Tobacco products are easier for minors to illegally obtain in Clackamas County than in other parts of the state, according to a recent study by the Oregon Health Authority.
The most recent round of inspections of tobacco sales to people under 21 in Clackamas County revealed that 35 percent of sales violations were for electronic cigarette (e-cigarette) products, significantly higher than the statewide average at 21.3 percent. The county’s violation rate on cigarette sales, 21.2 percent, was also higher than the statewide result of 13.3 percent.
In January 2018, the OHA started enforcing a tobacco sales age of 21, up from 18. Initial results of an evaluation of Oregon’s Tobacco 21 law show it may reduce the number of youth who take up smoking. But while the law made some changes to who can be fined for an illegal sale, the recent inspection results suggest more needs to be done.
In 2019, OHA in collaboration with Oregon State Police inspected 1,100 retailers out of about 3,200 retailers who sell tobacco and e-cigarette products statewide. The state inspected 94 retailers in Clackamas County, which is less than a third of total retailers. These inspections additionally showed a rise in illegal sales of conventional cigarettes to people under 21 in Clackamas County, while illegal little cigar sales more than doubled statewide.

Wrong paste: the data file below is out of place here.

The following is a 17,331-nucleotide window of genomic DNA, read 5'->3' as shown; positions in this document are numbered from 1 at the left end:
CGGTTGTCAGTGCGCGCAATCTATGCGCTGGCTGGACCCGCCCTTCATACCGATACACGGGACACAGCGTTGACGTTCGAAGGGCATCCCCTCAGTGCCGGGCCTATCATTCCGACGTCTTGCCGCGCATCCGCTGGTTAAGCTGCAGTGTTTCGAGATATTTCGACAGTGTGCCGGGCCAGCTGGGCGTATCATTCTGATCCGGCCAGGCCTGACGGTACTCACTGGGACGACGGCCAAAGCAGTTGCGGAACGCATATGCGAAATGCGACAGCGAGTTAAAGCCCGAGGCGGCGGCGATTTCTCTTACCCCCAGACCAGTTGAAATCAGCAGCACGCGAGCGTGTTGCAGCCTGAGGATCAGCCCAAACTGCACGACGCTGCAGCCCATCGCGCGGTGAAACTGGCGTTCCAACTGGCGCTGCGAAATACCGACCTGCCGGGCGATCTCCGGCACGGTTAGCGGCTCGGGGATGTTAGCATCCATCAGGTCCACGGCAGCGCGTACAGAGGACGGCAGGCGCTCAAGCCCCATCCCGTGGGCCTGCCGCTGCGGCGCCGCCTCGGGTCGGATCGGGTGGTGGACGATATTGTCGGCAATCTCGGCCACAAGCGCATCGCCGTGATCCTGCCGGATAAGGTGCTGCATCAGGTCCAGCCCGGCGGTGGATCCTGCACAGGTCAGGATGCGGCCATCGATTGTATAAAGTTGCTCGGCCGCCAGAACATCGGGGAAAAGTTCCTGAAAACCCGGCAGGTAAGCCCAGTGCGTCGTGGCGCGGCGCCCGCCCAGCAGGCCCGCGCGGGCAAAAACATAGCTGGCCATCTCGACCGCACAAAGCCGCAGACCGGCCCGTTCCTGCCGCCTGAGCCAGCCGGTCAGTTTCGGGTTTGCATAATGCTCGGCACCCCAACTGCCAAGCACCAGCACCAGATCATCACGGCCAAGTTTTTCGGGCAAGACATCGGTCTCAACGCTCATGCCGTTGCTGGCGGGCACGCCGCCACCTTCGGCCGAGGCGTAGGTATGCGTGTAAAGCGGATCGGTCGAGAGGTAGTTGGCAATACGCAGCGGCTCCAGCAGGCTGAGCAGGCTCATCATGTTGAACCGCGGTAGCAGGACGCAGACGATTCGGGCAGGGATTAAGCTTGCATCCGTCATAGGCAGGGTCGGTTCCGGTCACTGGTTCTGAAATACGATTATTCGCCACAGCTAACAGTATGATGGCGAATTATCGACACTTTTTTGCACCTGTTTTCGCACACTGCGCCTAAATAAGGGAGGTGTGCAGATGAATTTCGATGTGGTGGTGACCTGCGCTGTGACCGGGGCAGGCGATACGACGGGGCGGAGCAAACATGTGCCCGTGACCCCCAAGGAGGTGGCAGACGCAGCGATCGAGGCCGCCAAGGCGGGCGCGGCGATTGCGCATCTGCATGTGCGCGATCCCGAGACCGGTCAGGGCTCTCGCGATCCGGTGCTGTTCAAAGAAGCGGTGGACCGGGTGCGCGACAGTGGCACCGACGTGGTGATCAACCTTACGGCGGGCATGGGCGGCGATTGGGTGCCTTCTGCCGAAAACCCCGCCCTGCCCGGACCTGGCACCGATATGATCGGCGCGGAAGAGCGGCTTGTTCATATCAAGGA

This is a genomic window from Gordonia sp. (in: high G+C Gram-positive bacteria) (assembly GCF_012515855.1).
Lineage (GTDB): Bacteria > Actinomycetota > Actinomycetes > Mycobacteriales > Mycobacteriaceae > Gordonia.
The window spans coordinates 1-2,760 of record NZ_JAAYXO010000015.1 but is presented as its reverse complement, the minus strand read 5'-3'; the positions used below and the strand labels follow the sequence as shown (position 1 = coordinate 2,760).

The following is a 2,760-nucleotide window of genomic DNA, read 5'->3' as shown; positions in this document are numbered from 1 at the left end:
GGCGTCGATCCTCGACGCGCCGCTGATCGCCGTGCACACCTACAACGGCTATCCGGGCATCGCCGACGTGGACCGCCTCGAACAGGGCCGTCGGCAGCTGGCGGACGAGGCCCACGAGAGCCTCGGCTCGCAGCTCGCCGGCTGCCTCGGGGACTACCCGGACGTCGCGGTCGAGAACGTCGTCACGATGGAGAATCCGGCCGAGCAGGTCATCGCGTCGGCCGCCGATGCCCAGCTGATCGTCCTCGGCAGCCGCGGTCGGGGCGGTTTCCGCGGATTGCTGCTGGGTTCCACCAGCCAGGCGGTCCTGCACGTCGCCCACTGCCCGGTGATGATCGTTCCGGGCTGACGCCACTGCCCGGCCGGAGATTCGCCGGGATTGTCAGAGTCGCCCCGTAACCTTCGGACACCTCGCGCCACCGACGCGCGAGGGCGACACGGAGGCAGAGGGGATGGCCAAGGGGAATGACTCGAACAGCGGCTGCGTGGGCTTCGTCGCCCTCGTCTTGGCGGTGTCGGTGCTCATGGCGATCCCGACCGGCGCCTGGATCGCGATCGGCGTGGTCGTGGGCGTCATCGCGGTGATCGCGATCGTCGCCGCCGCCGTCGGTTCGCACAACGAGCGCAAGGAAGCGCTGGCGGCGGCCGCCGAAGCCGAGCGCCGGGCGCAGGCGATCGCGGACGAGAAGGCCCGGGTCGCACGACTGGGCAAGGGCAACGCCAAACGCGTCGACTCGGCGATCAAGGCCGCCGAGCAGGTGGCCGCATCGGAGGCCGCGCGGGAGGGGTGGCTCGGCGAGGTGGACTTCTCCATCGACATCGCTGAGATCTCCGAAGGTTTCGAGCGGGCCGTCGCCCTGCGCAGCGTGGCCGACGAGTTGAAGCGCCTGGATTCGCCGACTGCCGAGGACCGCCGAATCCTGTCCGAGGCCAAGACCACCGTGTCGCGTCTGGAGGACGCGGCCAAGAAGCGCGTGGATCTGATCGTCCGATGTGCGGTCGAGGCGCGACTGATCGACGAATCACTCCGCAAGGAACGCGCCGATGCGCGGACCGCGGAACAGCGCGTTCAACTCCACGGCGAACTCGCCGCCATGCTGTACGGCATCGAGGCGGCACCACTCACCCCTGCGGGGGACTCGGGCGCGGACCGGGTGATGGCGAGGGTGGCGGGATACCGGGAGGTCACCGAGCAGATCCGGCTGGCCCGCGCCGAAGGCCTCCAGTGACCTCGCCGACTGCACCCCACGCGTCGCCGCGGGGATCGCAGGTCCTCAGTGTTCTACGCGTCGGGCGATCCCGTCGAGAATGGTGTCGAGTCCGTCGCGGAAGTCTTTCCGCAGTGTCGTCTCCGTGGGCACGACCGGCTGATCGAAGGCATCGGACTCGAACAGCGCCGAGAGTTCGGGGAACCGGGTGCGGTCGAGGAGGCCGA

This is significant because e-cigarettes, nicotine vaping products and little cigars (also called cigarillos) are sold in sweet flavors, which is a tactic used by the tobacco industry to make nicotine delivery products appeal to youth, according to the OHA report.
“Flavors hook kids and they don’t realize that nicotine is a powerful drug that can seriously affect their health throughout their lives,” said Dr. Sarah Present, Clackamas County health officer. “We have a public health epidemic that is happening with our young people right before our eyes, but hard to detect due to stealthy smoke-free e-cigarettes that look like thumb drives that kids get a hold of and even take to school.”
Illegal tobacco sales by retailers create risks for young people in Clackamas County that require the enforcement of Oregon’s strong Tobacco 21 laws. Currently, there are approximately 287 known tobacco retailers in Clackamas County.
“One of the challenges of our inspection process is that only a few counties in Oregon require a license to sell tobacco — and there’s no state license,” said Dr. Tom Jeanne, deputy state health officer at the Oregon Health Authority Public Health Division. “This means it is extremely difficult to enforce the minimum legal sales age by holding retailers accountable for illegal sales. A tobacco retail license would make it possible to track who is selling tobacco, educate retailers on how to comply with the law and have meaningful penalties for repeat offenders.”
Oregon is one of only nine states that doesn’t require a license to sell tobacco.
In Canby, five retailers were part of the inspection, in which locations were tested on whether they would sell cigarettes, e-cigarettes or other tobacco products to minors. Three of the five passed the inspection (7-Eleven, Arco and Cutsforth’s Market) and two failed (Astro and Safeway).
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